Midsize business

6 signs your business has a sales hangover and how to prevent them

You aren’t the only one holding your breath. There’s massive excitement built up around the upcoming sales promotion amongst you and your team, as well as customers who’ve caught wind of it. The sale starts and you watch as traffic pours into your store. Then you start looking at your sales reports, which are looking real good.

But when the smoke clears, your epic sales promotion may not have been as exciting (and profitable) as it initially seemed it would.

Much like a night of binge drinking at a bar, an all-you-can-eat buffet, or a marathon on Netflix, retail sales blowouts are full of excitement and energy in the moment. But you inevitably wake up the next day wondering…

“Why the heck did I do this to myself?!”

When you plan a sales promotion, the goal is to move a ton of inventory and increase revenue in a short amount of time. However, what happens when:

  • The major draw of the sale sells out too early, leaving customers frustrated with the lackluster inventory levels?
  • The inventory you’re trying to get rid of doesn’t move at all?
  • An unexpected number of customers come in with returns?

Epic sales promotions may seem like a good idea, but often the end results aren’t as glamorous or pleasant as expected. Here’s what happens during sales hangovers, as well as what you can do to avoid them in the future.

Are you experiencing any of the symptoms of a sales hangover?

Massive sales promotions can be dangerous if you haven’t accounted for less than rosy outcomes in the lead-up to them. Just because a blowout seems like an easy way to clear out large quantities of inventory doesn’t mean it’s the best solution. In the end, the costs may greatly outweigh any revenue earned.

Symptoms may vary, but the common trait they all share is this:


There are a variety of ways in which epic sales promotions can take their toll on your bottom line. Consider the following:

Post sales hangover symptom #1: refunds & returns

Refunds are a big part of the reason why retailers get into hot water after major sales.

In some cases, it doesn’t matter how hard you work to prepare for a massive sale. You could have every angle covered and there will still be returns and refunds to handle. Not only that, you can expect an exponentially greater number of refunds simply because of the increase in sales processed.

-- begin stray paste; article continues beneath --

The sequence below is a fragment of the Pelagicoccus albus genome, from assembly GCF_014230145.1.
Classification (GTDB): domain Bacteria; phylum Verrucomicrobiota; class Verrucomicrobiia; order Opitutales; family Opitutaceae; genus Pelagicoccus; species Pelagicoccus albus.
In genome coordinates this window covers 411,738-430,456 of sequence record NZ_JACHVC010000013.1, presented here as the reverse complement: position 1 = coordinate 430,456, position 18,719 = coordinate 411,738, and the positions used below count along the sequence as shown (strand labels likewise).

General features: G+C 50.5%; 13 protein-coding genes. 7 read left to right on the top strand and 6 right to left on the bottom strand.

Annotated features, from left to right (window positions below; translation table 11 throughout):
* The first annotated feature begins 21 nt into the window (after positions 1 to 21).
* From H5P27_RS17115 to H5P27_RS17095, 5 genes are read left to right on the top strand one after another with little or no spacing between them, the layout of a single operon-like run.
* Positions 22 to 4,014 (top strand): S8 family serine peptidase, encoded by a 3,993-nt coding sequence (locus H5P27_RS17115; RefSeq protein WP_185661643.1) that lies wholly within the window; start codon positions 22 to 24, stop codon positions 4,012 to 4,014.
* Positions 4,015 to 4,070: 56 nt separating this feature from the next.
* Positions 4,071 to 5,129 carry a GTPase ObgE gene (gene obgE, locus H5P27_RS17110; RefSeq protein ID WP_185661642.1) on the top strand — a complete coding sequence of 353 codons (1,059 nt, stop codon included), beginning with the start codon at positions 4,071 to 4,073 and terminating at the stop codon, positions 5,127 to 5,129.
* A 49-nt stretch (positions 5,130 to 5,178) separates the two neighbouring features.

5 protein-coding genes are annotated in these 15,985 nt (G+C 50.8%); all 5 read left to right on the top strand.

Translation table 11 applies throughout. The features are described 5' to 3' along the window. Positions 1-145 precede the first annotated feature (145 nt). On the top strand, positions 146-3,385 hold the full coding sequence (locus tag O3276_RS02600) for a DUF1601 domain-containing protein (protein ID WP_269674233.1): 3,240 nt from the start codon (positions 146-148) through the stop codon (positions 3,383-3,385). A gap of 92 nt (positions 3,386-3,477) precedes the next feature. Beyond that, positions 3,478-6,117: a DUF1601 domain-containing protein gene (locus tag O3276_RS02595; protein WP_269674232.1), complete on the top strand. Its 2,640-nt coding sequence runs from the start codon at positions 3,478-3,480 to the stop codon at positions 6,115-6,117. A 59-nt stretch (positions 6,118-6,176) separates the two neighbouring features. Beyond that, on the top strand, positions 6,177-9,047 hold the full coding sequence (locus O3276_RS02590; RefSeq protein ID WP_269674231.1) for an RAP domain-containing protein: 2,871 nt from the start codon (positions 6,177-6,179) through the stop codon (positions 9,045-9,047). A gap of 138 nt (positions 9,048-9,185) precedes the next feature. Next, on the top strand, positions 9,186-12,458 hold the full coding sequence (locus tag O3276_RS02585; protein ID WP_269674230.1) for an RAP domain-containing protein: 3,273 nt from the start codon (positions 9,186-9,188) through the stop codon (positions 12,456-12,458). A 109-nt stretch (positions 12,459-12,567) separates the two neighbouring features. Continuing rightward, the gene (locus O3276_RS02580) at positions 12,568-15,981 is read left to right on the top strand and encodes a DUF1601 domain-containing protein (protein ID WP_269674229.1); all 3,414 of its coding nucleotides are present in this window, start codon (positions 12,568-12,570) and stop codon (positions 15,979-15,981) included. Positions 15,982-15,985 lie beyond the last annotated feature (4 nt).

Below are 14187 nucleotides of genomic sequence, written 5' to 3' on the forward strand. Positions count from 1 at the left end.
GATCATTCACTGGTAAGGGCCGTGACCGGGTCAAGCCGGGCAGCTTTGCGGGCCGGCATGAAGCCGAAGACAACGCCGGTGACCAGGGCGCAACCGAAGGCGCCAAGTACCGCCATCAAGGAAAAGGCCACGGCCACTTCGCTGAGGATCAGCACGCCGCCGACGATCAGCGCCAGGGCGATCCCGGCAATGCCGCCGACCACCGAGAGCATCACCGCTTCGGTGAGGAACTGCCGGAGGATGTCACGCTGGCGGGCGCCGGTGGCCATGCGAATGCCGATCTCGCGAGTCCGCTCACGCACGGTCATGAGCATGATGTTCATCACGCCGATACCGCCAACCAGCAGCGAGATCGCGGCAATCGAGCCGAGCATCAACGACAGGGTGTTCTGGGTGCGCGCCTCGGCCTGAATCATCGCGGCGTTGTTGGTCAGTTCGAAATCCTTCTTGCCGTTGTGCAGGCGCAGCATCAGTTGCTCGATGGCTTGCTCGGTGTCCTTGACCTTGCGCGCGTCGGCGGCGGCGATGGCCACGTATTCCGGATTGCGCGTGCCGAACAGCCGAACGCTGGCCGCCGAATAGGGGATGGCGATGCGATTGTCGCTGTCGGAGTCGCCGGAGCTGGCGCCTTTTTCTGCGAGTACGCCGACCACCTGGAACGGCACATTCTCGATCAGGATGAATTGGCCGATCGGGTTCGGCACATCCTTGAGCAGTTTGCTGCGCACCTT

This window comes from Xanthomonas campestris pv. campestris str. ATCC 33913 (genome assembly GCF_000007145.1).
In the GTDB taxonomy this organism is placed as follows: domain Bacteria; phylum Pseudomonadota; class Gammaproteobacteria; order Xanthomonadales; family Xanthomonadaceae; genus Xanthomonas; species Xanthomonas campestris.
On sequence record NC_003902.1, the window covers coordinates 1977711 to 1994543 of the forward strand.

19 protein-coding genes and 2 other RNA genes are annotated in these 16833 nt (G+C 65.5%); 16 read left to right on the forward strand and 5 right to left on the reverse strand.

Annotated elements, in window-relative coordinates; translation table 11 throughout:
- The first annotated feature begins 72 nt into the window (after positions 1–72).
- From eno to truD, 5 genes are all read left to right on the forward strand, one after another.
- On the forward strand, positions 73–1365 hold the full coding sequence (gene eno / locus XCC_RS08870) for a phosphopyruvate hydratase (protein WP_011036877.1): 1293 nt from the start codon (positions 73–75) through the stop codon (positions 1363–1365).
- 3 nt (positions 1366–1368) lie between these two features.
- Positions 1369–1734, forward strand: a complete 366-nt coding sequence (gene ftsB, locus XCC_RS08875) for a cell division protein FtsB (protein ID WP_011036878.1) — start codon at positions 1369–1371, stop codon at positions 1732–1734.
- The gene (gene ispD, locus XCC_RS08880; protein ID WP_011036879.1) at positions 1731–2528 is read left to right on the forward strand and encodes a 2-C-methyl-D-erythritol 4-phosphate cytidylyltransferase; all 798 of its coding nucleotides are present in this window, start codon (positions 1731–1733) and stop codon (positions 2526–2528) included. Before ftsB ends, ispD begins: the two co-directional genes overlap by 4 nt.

According to research from the ECR Community Shrink & OSA Group, a retailer-manufacturer working group that devises better ways of managing inventory and waste:

“Using benchmark retail costs, our research showed that for a reasonably expensive item retailing at around £89 ($117), there would still be a cost of £3 ($4) per item from various overheads if there were no returns of the item.

“At a 20% rate of returns (the average for e-commerce), the cost of returns rises to £11 ($14). At 35% rate of returns (the average for clothing bought online) the cost of returns is £20 ($26). At a 70% rate of return (reported by some German clothing firms we spoke to) the item makes a straight loss for the company.”

It’s not as simple as to issue refunds either. Other costs you have to think about include:

  • Return shipping labels and fees
  • Returns fraud or abuse (42% of U.S.-based retailers report issues with serial returners)
  • Payment processor fees
  • Storage facility charges to reprocess, repackage, and restock items

Bottom line: the cost of refunds and returns is unsustainable for a good portion of retailers.

Unfortunately, this practice has come about thanks to companies like Amazon and other giant retailers that have a free return policy. Customers are conditioned to expect these kinds of return policies which puts a lot of pressure on smaller retailers to have similarly structured return policies. Then, you have companies like REI with its lengthy return policy. Even REI shows us the danger of trying to compete alongside unrealistic goals, having recently had to drop its lifetime return policy to one year.

Post sales hangover symptom #2: shipping costs

The Amazon Effect is a term we use to refer to the disruption caused by e-commerce within the retail sector and how retailers have tried to adjust to it. If you haven’t done so yet, consider what it could do to your costs during one of these blowout sales.

GeekWire reported significantly more shipping costs for Amazon than revenue earned from shipping:

That’s a loss of $2.6 billion in 2016 alone.

Now, a company like Amazon can bear this loss well enough because it makes a good chunk of money from its digital services: Amazon Web Services and Prime.

However, even Amazon has felt the pressures of shipping costs—especially free same-day and two-day shipping orders that take place en masse around holiday sales. As a result, it’s invested in new fulfillment centers as well its own alternative methods for delivery and freight.

There aren’t too many retailers in the world that can bear those costs with ease or develop their own proprietary systems to reduce them. So when you run a major blowout sale, you have to carefully think about what the actual costs to ship will add up to.

  • Are you encouraging customers to buy heavier items or larger quantities than they normally would?
  • Are you offering expedited shipping and can your distribution center handle it without an additional fee?
  • Have you accounted for the additional packaging and labels needed to ship out all this sold inventory?

Without estimating how your shipping costs factor into a sale, you could be in for an unfortunate surprise when the final accounting is done. Shipping might not seem like a big deal in the day-to-day, but epic sales events can throw that predictability out of whack.

Post sales hangover symptom #3: website costs